Businesses across the country must take care to adhere to a variety of waste and recycling regulations. However, the lack of all-encompassing federal legislation surrounding waste management means that businesses need to stay compliant and aware of any local regulations that could affect their operations.
Given their hyper-localized nature, environmental regulations are always changing and often difficult to keep up with, even for the professionals responsible for managing this side of a business. Although it is difficult, environmental and waste compliance for businesses is crucial to operations.
What are the waste disposal regulations for businesses?
The best rule of thumb to determine the waste disposal regulations for a given business is to look local.
Your specific area may have laws surrounding any of the following:
- Mandatory recycling laws and landfill bans
Twenty-five states have implemented mandatory recycling laws. Check with your local government to determine the required materials in your area. Certain regulations will specifically ban a given material from entering the waste stream. One or more items in each state (except Montana) is banned from being sent to landfills. These vary state to state, and could include items such as batteries, aluminum cans, yard waste, and more.
- E-waste regulations
Electronic waste, or “e-waste,” is a frequent output of businesses in our increasingly tech-reliant society. Twenty-five states, plus the District of Columbia, currently have state-wide e-waste recycling programs. These programs either require the manufacturer of electronics to collect the waste, or the consumers to pay a recycling fee.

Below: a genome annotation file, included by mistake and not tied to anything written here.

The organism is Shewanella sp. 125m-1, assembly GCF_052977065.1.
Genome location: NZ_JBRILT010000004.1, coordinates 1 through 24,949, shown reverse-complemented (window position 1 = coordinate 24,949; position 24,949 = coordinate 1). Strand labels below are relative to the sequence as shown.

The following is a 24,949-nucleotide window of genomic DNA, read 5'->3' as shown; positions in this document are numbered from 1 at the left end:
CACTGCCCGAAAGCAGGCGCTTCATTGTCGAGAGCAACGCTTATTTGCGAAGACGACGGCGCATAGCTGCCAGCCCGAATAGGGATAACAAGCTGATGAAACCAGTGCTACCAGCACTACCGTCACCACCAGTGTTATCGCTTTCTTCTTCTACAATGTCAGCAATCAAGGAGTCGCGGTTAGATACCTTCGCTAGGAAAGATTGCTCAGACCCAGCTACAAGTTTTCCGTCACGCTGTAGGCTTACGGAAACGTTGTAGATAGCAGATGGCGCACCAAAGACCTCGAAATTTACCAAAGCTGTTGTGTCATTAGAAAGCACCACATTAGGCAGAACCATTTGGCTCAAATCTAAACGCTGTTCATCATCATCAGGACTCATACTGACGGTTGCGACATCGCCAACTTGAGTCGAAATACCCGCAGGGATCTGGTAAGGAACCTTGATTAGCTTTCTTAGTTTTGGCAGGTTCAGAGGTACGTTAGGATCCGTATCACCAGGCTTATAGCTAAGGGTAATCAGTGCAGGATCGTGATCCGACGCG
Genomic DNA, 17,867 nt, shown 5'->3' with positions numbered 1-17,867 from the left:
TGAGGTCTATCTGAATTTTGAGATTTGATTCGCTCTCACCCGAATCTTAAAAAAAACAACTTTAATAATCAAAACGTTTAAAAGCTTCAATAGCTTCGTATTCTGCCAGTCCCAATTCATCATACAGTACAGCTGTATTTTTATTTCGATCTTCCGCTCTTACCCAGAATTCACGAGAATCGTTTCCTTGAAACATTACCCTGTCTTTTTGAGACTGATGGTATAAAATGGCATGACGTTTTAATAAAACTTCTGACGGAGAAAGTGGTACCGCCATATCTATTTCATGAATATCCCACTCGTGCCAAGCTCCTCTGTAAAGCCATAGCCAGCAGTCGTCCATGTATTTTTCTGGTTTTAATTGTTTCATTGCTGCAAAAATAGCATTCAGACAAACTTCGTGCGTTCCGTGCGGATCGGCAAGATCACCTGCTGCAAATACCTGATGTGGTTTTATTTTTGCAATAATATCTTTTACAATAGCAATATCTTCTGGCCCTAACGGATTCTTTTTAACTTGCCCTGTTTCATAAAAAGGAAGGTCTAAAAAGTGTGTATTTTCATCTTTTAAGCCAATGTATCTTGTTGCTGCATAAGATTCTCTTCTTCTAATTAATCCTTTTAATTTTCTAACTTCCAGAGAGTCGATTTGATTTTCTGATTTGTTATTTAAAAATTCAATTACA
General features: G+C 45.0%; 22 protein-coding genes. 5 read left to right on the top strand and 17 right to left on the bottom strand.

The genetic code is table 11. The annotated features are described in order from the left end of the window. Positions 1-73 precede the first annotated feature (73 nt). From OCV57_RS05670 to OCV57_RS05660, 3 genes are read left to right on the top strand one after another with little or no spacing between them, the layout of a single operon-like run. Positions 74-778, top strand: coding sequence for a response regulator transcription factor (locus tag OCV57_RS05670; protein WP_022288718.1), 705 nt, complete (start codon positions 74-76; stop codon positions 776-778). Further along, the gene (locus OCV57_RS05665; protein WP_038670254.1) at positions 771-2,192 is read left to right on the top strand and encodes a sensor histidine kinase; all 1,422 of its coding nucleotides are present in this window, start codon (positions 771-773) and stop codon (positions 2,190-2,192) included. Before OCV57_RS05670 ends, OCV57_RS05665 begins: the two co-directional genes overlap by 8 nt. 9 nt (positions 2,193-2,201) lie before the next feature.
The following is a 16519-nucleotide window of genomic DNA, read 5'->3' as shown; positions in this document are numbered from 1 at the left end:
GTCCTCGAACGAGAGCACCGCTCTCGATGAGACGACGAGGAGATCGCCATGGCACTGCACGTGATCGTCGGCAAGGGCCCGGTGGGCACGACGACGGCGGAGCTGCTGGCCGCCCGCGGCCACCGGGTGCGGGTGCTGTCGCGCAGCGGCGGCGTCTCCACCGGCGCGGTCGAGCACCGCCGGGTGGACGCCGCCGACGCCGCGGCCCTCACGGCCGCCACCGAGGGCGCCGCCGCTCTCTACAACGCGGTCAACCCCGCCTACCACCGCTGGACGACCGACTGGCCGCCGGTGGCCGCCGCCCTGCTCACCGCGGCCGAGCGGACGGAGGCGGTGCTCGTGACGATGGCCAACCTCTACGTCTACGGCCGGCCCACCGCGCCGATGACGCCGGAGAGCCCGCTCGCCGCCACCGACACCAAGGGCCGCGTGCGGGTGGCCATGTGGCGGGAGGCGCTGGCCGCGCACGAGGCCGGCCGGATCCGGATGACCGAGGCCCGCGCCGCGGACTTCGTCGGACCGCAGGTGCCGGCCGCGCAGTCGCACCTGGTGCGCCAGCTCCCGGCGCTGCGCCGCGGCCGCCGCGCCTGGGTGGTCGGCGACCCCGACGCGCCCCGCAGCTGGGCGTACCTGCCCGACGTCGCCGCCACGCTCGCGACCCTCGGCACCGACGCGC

- Hazardous waste disposal
If your business produces or utilizes any form of hazardous waste, federal and local laws require specific disposal methods. This can include any products containing mercury, waste oil and gasoline, chemicals, or even certain paints. On a federal level, the Resource Conservation and Recovery Act (RCRA) works to “manage hazardous wastes from cradle to grave.” This involves on-site evaluations and monitoring of hazardous waste handlers.
Why is waste compliance so important for businesses?
Environmental compliance is a necessary and responsible part of doing business. Plus, without a clear understanding of compliance requirements, and up-to-date information at federal, state, and local levels, your company could suffer in a number of ways.
Non-compliance is costly. Businesses can incur hefty fines or even a loss of business due to suspended operations. Plus, to reattain or gain compliance after being penalized, businesses may need to outsource legal help.
Non-compliance also leads to a damaged reputation. By not participating in waste and other environmental regulations, your business could ruin its brand perception. This leads to damaged relationships with a wide range of constituents: from vendors, to customers, to communities.
Ensuring compliance for businesses
Rubicon wants to make waste compliance for businesses simple.
The new RegWatch digital platform helps businesses keep track of compliance requirements—from municipal to local regulations—from a single, easy-to-use portal that’s accessible from both desktop and mobile devices.
The platform provides real-time updates that help businesses both track and understand potential compliance risks. This includes a summary of how certain regulations can affect your business, either big picture or site-by-site.
From 2008 to 2018, annual regulatory alerts increased by more than 550 percent in the United States and worldwide. Is your business prepared?